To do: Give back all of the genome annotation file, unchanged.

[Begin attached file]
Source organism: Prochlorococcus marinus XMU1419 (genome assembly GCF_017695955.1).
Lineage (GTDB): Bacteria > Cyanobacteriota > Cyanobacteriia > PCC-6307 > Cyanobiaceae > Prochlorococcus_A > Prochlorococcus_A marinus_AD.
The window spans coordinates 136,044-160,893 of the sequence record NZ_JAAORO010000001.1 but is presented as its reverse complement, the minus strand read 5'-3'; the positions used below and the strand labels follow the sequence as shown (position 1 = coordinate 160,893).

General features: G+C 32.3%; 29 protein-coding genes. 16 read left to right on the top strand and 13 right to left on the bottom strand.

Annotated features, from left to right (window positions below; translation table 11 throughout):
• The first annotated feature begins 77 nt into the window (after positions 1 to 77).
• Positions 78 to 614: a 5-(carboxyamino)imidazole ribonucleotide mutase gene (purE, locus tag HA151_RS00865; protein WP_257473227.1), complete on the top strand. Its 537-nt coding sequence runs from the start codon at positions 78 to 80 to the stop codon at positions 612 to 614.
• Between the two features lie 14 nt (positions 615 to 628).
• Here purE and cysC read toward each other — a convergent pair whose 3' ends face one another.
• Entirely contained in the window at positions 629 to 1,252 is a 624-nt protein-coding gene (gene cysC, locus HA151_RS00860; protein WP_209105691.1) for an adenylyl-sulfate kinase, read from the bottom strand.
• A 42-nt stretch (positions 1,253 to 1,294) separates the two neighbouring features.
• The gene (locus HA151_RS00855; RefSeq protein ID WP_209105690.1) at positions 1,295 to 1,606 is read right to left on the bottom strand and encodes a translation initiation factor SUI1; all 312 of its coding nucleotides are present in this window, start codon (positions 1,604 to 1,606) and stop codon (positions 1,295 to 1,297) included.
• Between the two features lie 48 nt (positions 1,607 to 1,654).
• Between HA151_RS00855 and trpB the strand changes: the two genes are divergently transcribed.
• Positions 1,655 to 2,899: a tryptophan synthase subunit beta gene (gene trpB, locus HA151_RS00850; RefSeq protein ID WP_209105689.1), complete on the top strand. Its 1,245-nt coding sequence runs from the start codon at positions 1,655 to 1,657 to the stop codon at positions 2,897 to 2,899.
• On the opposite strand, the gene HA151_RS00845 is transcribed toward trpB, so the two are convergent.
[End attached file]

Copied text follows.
Source organism: Prochlorococcus marinus XMU1419 (genome assembly GCF_017695955.1).
Lineage (GTDB): Bacteria > Cyanobacteriota > Cyanobacteriia > PCC-6307 > Cyanobiaceae > Prochlorococcus_A > Prochlorococcus_A marinus_AD.
The window spans coordinates 136,044-160,893 of the sequence record NZ_JAAORO010000001.1 but is presented as its reverse complement, the minus strand read 5'-3'; the positions used below and the strand labels follow the sequence as shown (position 1 = coordinate 160,893).

General features: G+C 32.3%; 29 protein-coding genes. 16 read left to right on the top strand and 13 right to left on the bottom strand.

Annotated features, from left to right (window positions below; translation table 11 throughout):
• The first annotated feature begins 77 nt into the window (after positions 1 to 77).
• Positions 78 to 614: a 5-(carboxyamino)imidazole ribonucleotide mutase gene (purE, locus tag HA151_RS00865; protein WP_257473227.1), complete on the top strand. Its 537-nt coding sequence runs from the start codon at positions 78 to 80 to the stop codon at positions 612 to 614.
• Between the two features lie 14 nt (positions 615 to 628).
• Here purE and cysC read toward each other — a convergent pair whose 3' ends face one another.
• Entirely contained in the window at positions 629 to 1,252 is a 624-nt protein-coding gene (gene cysC, locus HA151_RS00860; protein WP_209105691.1) for an adenylyl-sulfate kinase, read from the bottom strand.
• A 42-nt stretch (positions 1,253 to 1,294) separates the two neighbouring features.
• The gene (locus HA151_RS00855; RefSeq protein ID WP_209105690.1) at positions 1,295 to 1,606 is read right to left on the bottom strand and encodes a translation initiation factor SUI1; all 312 of its coding nucleotides are present in this window, start codon (positions 1,604 to 1,606) and stop codon (positions 1,295 to 1,297) included.
• Between the two features lie 48 nt (positions 1,607 to 1,654).
• Between HA151_RS00855 and trpB the strand changes: the two genes are divergently transcribed.
• Positions 1,655 to 2,899: a tryptophan synthase subunit beta gene (gene trpB, locus HA151_RS00850; RefSeq protein ID WP_209105689.1), complete on the top strand. Its 1,245-nt coding sequence runs from the start codon at positions 1,655 to 1,657 to the stop codon at positions 2,897 to 2,899.
• On the opposite strand, the gene HA151_RS00845 is transcribed toward trpB, so the two are convergent.